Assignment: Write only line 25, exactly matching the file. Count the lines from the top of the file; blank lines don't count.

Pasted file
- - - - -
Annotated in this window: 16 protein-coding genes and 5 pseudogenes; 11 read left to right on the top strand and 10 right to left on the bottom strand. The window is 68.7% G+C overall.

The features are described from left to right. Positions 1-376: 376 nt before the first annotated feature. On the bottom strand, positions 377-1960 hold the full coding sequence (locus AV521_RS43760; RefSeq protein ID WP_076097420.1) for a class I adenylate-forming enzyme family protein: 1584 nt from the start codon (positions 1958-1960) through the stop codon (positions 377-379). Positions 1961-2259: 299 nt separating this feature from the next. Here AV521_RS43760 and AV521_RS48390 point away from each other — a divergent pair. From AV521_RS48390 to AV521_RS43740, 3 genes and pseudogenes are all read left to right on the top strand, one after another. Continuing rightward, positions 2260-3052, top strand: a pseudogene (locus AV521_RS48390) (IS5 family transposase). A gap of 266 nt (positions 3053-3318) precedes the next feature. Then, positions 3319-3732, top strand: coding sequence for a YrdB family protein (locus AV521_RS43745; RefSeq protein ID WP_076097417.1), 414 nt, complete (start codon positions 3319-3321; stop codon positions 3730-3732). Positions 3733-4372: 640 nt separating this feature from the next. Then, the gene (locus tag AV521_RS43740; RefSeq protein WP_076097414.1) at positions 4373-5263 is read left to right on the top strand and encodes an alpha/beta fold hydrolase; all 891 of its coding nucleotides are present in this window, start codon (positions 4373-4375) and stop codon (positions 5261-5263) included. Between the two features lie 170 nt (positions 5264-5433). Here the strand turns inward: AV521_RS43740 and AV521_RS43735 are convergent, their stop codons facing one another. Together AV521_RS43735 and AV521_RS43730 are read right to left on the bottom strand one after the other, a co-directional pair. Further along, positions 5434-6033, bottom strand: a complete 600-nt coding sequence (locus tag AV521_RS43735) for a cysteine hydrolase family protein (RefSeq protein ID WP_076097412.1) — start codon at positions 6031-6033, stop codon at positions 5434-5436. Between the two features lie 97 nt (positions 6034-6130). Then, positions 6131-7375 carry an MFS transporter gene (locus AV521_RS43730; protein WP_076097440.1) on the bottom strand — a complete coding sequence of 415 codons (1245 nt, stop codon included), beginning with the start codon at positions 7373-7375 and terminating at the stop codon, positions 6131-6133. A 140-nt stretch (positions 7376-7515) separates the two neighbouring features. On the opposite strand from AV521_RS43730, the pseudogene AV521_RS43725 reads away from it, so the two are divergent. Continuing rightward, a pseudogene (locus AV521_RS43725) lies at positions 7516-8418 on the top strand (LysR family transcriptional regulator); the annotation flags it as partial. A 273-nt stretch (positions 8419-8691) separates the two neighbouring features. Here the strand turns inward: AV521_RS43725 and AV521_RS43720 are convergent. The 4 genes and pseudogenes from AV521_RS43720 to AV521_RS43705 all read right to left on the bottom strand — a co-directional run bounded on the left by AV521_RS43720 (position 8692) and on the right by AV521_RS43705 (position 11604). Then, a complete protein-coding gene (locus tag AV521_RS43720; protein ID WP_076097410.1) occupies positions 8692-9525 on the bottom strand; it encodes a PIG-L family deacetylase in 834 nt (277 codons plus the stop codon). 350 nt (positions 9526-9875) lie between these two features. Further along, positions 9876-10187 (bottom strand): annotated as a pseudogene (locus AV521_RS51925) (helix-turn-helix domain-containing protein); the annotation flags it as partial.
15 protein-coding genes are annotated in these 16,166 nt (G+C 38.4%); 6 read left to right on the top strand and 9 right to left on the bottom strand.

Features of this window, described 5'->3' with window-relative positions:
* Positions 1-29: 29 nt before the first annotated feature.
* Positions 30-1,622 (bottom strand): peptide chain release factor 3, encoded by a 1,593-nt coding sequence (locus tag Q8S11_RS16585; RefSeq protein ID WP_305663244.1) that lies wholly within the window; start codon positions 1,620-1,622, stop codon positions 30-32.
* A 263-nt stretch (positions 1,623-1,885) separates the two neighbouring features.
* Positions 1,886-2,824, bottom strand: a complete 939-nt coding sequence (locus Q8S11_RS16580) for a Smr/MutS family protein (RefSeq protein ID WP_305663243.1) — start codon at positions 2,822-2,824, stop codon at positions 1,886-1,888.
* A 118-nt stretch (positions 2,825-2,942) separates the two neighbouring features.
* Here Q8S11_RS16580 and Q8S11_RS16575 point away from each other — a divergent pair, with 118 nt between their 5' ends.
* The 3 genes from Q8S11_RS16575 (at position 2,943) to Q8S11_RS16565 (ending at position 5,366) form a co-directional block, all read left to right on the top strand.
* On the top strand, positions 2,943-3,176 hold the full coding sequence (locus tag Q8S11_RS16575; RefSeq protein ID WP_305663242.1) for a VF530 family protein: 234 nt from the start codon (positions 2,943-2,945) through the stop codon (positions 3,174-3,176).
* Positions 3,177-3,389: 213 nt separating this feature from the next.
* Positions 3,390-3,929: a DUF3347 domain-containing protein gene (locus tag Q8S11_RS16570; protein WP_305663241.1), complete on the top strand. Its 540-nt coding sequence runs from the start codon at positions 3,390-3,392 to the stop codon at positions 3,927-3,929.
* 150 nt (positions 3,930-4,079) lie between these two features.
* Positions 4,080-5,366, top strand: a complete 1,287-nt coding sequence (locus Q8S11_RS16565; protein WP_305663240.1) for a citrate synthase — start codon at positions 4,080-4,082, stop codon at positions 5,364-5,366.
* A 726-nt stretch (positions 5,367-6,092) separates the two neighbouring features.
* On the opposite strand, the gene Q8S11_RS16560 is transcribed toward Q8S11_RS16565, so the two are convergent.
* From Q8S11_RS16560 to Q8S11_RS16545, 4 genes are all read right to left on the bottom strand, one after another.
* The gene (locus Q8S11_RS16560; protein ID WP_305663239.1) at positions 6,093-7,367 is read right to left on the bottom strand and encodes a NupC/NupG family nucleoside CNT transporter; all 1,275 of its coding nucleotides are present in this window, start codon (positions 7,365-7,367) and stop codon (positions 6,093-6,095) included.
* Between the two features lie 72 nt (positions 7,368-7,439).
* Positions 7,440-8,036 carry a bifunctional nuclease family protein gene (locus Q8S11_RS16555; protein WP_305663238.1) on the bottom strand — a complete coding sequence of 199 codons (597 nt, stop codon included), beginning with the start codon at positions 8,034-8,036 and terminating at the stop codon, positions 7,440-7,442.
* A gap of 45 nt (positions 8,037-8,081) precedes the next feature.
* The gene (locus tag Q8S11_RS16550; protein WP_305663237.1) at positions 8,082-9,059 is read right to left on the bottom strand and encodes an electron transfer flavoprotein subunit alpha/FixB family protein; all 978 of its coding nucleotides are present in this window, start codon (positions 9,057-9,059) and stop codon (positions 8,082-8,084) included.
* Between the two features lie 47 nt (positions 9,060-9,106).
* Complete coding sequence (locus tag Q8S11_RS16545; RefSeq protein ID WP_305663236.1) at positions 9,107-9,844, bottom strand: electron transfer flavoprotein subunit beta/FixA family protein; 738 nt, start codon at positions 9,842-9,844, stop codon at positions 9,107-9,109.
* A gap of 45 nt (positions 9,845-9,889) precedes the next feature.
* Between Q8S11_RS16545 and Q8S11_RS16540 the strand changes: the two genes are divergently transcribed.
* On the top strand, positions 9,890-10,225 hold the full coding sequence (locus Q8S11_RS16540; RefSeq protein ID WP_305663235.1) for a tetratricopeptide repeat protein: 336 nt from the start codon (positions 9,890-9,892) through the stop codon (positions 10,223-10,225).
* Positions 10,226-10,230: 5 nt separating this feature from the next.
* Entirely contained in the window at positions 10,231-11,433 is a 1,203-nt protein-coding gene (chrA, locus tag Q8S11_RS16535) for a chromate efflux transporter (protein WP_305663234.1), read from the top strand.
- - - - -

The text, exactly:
* Between the two features lie 47 nt (positions 9,060-9,106).